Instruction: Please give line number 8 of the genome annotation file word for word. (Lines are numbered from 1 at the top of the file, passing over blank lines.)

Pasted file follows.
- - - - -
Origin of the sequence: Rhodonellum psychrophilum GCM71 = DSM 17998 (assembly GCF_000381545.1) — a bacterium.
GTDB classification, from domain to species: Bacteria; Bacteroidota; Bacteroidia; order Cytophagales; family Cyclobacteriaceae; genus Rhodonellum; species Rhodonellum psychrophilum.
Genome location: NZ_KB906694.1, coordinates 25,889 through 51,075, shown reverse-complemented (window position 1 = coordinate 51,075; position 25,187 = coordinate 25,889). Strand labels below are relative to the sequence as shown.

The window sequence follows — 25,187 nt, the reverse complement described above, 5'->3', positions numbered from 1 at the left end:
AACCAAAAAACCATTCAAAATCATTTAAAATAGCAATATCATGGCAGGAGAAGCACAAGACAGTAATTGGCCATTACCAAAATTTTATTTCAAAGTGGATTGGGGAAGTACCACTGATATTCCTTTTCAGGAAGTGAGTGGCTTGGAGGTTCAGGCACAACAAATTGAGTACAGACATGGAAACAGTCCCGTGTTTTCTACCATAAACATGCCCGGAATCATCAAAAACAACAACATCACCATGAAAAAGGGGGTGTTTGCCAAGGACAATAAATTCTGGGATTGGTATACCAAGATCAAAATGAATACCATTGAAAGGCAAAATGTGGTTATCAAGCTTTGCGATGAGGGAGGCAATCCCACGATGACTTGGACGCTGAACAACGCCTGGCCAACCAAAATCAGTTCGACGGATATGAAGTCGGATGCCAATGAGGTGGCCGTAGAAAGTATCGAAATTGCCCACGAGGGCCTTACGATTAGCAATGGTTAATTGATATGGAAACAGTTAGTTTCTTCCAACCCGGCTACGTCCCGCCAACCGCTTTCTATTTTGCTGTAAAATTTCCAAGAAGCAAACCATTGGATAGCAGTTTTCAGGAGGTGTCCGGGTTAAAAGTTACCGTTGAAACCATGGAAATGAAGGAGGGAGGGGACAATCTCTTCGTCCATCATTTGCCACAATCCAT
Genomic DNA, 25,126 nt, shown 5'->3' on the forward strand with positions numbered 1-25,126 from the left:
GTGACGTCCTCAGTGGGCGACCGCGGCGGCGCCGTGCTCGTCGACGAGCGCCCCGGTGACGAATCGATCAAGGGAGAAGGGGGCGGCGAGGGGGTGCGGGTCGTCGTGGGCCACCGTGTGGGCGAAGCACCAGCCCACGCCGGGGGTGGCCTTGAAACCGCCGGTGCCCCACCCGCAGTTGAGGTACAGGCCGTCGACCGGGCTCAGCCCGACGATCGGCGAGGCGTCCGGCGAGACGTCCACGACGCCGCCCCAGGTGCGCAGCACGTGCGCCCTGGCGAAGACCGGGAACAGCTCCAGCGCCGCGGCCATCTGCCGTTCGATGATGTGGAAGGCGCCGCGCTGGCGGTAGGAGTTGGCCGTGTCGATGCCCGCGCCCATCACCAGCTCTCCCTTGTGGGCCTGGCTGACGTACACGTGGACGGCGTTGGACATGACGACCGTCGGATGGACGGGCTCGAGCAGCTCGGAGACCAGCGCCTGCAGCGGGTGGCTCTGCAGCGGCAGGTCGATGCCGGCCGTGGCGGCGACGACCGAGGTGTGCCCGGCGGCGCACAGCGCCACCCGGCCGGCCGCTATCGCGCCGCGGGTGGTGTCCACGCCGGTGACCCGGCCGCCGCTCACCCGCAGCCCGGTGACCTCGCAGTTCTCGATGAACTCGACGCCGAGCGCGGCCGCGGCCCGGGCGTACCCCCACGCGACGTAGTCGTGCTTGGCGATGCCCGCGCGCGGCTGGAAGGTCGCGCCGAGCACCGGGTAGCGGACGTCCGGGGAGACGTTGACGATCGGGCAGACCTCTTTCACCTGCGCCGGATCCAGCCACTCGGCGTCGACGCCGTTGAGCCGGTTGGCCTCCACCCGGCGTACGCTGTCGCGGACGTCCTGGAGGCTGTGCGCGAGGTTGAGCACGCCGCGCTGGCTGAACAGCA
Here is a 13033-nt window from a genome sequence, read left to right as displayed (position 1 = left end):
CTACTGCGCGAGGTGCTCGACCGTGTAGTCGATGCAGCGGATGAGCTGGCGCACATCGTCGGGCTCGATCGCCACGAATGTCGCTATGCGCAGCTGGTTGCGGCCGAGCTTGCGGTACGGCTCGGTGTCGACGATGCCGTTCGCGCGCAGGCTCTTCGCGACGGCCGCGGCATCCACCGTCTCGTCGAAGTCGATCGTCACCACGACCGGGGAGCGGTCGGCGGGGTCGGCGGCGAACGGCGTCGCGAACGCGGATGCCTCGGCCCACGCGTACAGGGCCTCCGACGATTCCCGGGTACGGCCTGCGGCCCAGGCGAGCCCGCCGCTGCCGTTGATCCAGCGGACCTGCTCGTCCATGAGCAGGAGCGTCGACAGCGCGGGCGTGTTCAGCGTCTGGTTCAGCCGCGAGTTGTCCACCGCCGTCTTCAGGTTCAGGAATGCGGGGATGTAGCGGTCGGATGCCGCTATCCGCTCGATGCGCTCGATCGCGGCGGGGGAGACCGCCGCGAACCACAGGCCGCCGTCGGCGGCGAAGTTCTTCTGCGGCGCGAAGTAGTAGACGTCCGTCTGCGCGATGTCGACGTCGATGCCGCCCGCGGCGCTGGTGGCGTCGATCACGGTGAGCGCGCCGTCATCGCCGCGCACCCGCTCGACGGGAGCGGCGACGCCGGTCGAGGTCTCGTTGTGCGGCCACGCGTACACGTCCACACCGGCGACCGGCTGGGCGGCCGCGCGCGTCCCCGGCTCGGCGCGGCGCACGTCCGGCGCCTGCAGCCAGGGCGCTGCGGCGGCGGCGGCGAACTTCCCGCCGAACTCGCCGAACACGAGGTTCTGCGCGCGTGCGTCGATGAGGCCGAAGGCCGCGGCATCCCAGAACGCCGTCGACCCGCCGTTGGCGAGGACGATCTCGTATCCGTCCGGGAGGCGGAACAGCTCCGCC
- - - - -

Here is a 13033-nt window from a genome sequence, read left to right as displayed (position 1 = left end):